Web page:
I am in the market for a wireless router and see new terms like MIMO, Pre-n and draft-n. What do they mean and do I need any of them?
This question was answered on August 10, 2006. Much of the information contained herein may have changed since posting.
In the world of wireless, the push is always to improve speed and performance Anyone that’s worked with wireless home networking technology knows all of the pitfalls of getting good range and performance from the connections.
The best performing current “standard” is known as 802.11g, which is supported by every manufacturer of new laptops and networking equipment.
The “g” standard provides much higher theoretical speeds than the previous “b” standard, but the range issue is pretty much the same.
That’s where these new terms come into play; improving the signal strength and range
MIMO stands for Multiple Input Multiple Output and generally means that the wireless access point has more than one antenna By sending information out over two or more antennas, theoretically the multiple radio signals reflect off objects creating multiple paths that will carry more information These multiple signals are recombined on the receiving side by the MIMO algorithms, potentially improving performance in hard to reach areas.
But MIMO does not necessarily improve range since the primary objective is to increase the saturation of the signal.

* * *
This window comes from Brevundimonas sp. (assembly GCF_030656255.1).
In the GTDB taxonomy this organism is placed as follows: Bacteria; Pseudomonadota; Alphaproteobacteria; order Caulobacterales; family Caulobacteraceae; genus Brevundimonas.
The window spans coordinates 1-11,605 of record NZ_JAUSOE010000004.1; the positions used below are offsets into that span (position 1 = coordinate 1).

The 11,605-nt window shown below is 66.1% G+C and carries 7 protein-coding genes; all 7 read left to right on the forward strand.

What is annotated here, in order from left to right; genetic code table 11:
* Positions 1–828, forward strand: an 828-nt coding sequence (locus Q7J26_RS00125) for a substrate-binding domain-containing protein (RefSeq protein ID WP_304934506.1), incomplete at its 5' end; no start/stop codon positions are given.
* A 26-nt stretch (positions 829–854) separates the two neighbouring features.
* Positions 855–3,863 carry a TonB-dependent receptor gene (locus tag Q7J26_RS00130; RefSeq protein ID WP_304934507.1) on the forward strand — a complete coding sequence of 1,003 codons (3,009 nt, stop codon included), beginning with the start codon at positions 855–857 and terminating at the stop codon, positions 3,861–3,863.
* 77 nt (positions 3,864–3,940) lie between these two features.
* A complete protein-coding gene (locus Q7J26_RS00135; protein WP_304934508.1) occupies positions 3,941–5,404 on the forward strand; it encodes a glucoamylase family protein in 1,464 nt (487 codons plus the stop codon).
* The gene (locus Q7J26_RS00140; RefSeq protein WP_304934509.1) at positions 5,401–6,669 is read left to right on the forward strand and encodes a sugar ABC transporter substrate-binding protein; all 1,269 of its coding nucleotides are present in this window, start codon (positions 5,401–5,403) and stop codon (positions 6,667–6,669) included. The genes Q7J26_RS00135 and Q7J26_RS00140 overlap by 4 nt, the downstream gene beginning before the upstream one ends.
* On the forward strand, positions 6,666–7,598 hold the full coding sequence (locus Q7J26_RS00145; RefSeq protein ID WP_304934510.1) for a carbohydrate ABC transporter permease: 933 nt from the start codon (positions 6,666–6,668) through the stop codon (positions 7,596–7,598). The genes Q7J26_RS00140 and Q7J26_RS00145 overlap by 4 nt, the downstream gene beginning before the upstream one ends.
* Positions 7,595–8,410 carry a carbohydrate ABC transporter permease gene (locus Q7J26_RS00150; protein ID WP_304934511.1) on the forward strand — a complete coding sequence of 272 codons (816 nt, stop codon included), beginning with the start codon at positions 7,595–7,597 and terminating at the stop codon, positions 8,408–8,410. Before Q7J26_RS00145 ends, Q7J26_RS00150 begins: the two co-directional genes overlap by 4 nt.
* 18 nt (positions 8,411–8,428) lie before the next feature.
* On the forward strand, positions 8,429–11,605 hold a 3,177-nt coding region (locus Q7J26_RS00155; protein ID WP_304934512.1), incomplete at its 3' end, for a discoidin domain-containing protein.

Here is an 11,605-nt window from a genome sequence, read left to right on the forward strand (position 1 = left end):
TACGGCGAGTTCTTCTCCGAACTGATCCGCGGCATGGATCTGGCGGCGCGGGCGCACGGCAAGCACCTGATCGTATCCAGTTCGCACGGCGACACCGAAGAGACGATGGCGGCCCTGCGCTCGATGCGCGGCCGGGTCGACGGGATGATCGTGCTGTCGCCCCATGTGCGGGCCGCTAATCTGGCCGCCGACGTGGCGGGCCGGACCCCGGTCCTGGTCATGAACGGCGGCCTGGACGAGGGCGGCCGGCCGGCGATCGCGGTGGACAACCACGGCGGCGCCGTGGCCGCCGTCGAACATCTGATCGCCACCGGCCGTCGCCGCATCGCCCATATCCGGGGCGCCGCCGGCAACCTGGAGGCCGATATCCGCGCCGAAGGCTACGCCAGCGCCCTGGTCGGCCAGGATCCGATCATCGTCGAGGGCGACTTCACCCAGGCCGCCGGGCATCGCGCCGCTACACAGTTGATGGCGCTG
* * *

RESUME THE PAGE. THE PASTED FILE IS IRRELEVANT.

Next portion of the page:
Both pre-n and draft-n are part of the alphabet soup of the 802.11 standard
The IEEE (Institute of Electrical and Electronics Engineers) is working on the next “standard” which will be 802.11n, but it has not been finalized as of yet.
When you see a “pre-n” product, it is one designed based on the future “n”
standard, but is not a standard It will generally only work with that companies devices, which means if you buy brand XYZ’s wireless router, you will also need to buy brand XYZ’s wireless networking adapters for all of your computers.
Interoperability between pre-n and non pre-n devices can be difficult and even if you get it to work, you don’t gain anything unless everything is pre-n.
Draft-n refers to the current draft of the “n” standard, but is still a pre-standard release of product In other words, you would still be buying technology that has been released prior to the finalizing of the standard.
There is no guarantee that the future standard for “n” will work with anything that you buy today that is either pre-n or draft-n.
In our tests of these kinds of devices, we did experience significant improvement in distance, but getting signal to close-by but hard to reach “compartments” of a building was not any better.
So, if you don’t have many obstructions between your computer and your wireless router, you can extend the range with pre-n or draft-n as long as you use the same brand equipment at both ends.
If you are close by, but are having a problem with signal strength, try a unit with multiple antennas, but remember all of these devices are using an unregulated radio frequency which can be impacted by cordless phones, microwave ovens, baby monitors, alarm systems, etc.
There is no “one-size-fits-all” solution for residential wireless, so you may have to experiment in your environment to see what works best for you.
About the author
Ken Colburn of Data Doctors on August 10, 2006